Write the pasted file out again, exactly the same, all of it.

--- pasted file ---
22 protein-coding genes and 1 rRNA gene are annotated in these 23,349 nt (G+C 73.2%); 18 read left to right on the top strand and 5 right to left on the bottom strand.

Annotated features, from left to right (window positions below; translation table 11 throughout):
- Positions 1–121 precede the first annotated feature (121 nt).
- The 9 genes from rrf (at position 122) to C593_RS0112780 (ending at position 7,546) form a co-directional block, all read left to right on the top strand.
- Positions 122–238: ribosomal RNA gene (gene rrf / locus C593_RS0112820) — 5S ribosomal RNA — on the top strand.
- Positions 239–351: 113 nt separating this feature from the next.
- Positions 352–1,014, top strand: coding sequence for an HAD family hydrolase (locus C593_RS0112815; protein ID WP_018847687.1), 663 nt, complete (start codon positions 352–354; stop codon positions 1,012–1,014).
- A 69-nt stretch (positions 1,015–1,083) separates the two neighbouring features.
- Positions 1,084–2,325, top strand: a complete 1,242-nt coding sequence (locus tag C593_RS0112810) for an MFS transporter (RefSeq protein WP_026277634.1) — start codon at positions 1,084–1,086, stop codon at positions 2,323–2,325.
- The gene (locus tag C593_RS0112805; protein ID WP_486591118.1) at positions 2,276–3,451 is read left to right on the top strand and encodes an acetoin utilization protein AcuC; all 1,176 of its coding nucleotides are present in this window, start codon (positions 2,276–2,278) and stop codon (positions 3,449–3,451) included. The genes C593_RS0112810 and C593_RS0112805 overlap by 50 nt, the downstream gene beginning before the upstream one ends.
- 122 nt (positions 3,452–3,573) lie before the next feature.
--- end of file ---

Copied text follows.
22 protein-coding genes and 1 rRNA gene are annotated in these 23,349 nt (G+C 73.2%); 18 read left to right on the top strand and 5 right to left on the bottom strand.

Annotated features, from left to right (window positions below; translation table 11 throughout):
- Positions 1–121 precede the first annotated feature (121 nt).
- The 9 genes from rrf (at position 122) to C593_RS0112780 (ending at position 7,546) form a co-directional block, all read left to right on the top strand.
- Positions 122–238: ribosomal RNA gene (gene rrf / locus C593_RS0112820) — 5S ribosomal RNA — on the top strand.
- Positions 239–351: 113 nt separating this feature from the next.
- Positions 352–1,014, top strand: coding sequence for an HAD family hydrolase (locus C593_RS0112815; protein ID WP_018847687.1), 663 nt, complete (start codon positions 352–354; stop codon positions 1,012–1,014).
- A 69-nt stretch (positions 1,015–1,083) separates the two neighbouring features.
- Positions 1,084–2,325, top strand: a complete 1,242-nt coding sequence (locus tag C593_RS0112810) for an MFS transporter (RefSeq protein WP_026277634.1) — start codon at positions 1,084–1,086, stop codon at positions 2,323–2,325.
- The gene (locus tag C593_RS0112805; protein ID WP_486591118.1) at positions 2,276–3,451 is read left to right on the top strand and encodes an acetoin utilization protein AcuC; all 1,176 of its coding nucleotides are present in this window, start codon (positions 2,276–2,278) and stop codon (positions 3,449–3,451) included. The genes C593_RS0112810 and C593_RS0112805 overlap by 50 nt, the downstream gene beginning before the upstream one ends.
- 122 nt (positions 3,452–3,573) lie before the next feature.